Color Matching at the Click of a Mouse


Let’s look at CineMatch, a new plugin from FilmConvert. We’ll discuss how to use it and if it’s actually worth your time.

The consumer camera market has successfully adopted many features typically once reserved for cinema cameras only, such as LOG profiles and RAW image processing. However, while many cameras can house LOG profiles, it’s important to note that the profiles will vary from camera to camera. V-LOG will be slightly different than S-LOG, and S-LOG will vary from BRAW film. 

Even though they may all look like the same dull and lifeless clips waiting to be graded and brought to life, they all have slightly different properties, especially when it comes to color science. As a result, if you apply a standard REC 709 LUT to a flat image from both the Sony A7S III and the Panasonic S1H, you’d find variances in the colors. That’s true even if you recorded both images at the same time and in the same location. 

As a result, you’d need to color match one or the other clips. If you have used a color chart on set, then using Resolve’s built-in Color Match panel makes the process incredibly helpful.

Color Match
Resolve’s built-in Color Match panel.

However, test charts can cost anywhere between $100 to $2000, so it’s not a tool no-budget to low-budget filmmakers are likely to have. Likewise, if the media is from a spontaneous travel video, the creator probably won’t carry a test chart with them. In these cases, you’ll find that many NLEs house their automated Shot Match function. 

Resolve has one built-in, and for the most part, it’s good. However, when it misinterprets contrast or a color cast, it can also fall apart quickly. 

Shot Match
Resolve’s Shot Match.

For more intense matching that requires specific input control, we can look at CineMatch, a new plugin from the brains behind FilmConvert. We initially covered CineMatch way back in 2019 when it was announced and, as noted on the website, it’s been in development for quite some time. Let’s look at the application, how to use it, and if it’s any good.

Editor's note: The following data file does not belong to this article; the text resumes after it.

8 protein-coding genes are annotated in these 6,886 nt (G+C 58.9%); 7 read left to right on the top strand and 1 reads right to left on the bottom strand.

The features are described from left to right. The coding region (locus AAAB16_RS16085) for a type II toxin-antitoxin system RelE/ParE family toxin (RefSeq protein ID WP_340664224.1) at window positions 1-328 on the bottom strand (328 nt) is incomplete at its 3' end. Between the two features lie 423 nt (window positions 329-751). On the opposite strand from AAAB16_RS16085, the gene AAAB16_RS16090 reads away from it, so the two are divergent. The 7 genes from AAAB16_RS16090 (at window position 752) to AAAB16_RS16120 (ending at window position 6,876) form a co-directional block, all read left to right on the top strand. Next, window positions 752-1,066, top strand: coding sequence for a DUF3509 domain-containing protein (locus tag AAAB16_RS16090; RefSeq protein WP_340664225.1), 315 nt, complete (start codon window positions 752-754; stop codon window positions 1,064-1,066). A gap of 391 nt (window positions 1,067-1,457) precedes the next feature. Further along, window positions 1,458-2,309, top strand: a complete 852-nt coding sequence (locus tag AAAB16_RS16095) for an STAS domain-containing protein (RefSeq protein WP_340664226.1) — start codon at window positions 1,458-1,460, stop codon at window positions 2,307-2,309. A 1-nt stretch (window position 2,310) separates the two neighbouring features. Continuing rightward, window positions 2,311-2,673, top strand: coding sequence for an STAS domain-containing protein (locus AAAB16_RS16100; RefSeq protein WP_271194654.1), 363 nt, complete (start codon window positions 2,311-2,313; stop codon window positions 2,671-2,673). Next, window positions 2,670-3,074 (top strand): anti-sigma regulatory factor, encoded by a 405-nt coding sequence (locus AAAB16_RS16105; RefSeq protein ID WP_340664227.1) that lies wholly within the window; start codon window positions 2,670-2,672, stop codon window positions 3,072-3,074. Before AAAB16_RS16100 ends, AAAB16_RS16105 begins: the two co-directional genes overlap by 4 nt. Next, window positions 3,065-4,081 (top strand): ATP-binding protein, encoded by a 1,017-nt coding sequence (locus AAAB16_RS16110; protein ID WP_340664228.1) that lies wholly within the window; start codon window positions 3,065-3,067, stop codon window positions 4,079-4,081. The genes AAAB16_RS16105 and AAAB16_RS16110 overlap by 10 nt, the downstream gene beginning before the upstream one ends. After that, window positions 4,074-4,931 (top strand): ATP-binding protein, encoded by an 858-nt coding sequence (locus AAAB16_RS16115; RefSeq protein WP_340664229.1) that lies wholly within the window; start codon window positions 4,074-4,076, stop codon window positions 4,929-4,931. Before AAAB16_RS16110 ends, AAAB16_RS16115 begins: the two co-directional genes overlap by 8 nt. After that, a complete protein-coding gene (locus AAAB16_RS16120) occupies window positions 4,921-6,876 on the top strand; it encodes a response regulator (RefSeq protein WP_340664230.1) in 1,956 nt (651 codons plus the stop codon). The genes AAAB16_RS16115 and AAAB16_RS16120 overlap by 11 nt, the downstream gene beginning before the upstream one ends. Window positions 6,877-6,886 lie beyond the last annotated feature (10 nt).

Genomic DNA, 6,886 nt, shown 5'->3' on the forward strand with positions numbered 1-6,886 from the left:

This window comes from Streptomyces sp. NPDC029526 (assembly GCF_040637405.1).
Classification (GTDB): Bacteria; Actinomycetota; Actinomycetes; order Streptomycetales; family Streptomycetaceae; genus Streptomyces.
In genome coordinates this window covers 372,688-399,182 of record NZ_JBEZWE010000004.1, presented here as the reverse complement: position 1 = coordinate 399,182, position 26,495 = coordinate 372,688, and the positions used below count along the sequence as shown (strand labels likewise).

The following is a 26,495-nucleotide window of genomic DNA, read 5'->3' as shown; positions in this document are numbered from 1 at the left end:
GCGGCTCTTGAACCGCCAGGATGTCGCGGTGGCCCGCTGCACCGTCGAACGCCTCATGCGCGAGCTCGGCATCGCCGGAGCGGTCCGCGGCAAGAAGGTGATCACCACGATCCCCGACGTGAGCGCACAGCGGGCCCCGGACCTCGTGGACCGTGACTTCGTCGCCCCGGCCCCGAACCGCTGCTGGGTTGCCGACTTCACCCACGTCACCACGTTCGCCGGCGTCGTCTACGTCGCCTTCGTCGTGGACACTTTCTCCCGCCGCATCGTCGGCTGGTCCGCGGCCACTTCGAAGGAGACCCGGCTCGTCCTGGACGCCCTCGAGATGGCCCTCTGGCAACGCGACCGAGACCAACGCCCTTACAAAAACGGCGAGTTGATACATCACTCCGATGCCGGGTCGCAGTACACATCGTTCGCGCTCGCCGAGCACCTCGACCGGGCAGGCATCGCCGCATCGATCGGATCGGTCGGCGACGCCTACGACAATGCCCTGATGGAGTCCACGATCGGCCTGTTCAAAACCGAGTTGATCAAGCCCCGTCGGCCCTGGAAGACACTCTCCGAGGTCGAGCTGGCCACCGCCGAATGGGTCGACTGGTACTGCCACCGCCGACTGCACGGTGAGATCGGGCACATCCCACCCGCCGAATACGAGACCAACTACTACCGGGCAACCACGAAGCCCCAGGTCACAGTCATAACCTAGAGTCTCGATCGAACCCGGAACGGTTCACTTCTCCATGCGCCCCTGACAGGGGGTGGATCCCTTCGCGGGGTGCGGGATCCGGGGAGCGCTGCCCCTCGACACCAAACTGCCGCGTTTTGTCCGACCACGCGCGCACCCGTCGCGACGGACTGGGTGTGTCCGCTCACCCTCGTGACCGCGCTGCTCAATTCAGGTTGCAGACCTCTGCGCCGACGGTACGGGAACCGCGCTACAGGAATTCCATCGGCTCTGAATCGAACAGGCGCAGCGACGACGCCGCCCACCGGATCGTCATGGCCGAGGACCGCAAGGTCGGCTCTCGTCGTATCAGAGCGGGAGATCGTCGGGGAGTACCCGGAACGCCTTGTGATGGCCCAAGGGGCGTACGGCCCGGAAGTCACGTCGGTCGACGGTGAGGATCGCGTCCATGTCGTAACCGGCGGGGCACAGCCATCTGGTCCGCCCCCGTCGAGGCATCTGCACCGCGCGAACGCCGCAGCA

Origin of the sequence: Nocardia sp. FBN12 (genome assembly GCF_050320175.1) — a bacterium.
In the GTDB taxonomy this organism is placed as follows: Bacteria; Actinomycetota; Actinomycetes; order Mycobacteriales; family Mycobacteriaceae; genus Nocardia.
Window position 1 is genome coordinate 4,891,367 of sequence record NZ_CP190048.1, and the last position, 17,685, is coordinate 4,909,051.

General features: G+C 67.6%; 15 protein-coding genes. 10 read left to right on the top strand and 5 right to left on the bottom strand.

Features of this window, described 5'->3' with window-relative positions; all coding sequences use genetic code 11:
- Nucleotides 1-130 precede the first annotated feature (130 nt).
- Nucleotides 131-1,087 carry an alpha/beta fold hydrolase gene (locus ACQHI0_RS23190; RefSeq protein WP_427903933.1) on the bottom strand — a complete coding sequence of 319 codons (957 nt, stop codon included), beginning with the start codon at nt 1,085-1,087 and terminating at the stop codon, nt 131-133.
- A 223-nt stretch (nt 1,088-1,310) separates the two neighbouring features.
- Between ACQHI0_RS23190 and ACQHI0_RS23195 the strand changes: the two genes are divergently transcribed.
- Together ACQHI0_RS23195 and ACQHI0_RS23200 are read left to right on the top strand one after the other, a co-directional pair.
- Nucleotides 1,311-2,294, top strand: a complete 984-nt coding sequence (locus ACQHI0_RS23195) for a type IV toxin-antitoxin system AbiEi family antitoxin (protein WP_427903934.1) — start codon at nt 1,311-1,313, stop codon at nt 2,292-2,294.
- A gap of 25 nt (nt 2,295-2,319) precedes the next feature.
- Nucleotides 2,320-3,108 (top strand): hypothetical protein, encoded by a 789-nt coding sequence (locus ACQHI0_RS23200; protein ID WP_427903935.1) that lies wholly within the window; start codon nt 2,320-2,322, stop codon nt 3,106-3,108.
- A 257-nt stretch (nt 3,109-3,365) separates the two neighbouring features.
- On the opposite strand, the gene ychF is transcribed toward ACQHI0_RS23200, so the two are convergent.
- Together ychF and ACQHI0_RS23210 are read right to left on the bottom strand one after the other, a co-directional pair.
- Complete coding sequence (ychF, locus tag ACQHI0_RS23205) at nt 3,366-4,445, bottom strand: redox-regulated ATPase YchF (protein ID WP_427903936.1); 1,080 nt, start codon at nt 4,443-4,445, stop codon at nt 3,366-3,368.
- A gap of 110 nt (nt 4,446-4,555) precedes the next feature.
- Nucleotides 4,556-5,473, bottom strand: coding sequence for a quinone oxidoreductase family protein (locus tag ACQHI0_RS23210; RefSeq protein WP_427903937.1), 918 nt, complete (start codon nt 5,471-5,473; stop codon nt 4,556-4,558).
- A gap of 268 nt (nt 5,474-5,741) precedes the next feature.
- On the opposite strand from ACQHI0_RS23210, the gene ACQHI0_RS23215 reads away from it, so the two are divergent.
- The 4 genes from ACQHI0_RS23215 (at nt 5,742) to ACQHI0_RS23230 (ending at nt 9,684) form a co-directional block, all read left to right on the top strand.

As a side note, we’re using this feature within DaVinci Resolve. CineMatch is also available for Premiere Pro, and there should be a Final Cut option sometime in the future. 


The Workflow 

It’s essential to CineMatch the clips before you do any form of grading. And, while you can apply CineMatch on the edit page, it’s heavily preferable to do this on the color page. So, we’ll go to the color page and look at the clips that need matching. 

I have two shots. A close-up of water running from the Blackmagic Pocket 4K shot on the film RAW setting, and I also set up an S1H as my B-Cam to capture some wide shots. This was filmed using V-LOG. As the S1H was my B-Cam, we’re going to match the S1H to the primary Pocket 4K footage.

We can see from the ungraded clips, there’s a discrepancy between the two clips. There’s a push of green in the S1H, and it’s reading darker, even though both cameras were using the same ISO and aperture.

RAW Images
Excuse the noise, GIF compression!

Let’s fix this. On the first node of the B-Cam footage, add CineMatch from the OpenFX panel. 

CineMatch Panel
Add CineMatch from the OpenFX panel.

The process here is relatively straightforward and simple enough to follow without instructions. You simply move down the panel list and input the information as you go. First, select the information of the source camera (the footage the B-Cam was shot on), then input the information from the target camera (the A-Cam). 

At this point, you should see a visual shift in both contrast and color as CineMatch shifts the B-Cam towards the range of the A-Cam. As CineMatch has a vast library of camera data and millions of data points from the said library, the shift to the target camera can be extremely accurate with this solo input data. 

CineMatch
The native S1H image on the left, and the color match to the Pocket 4K on the right.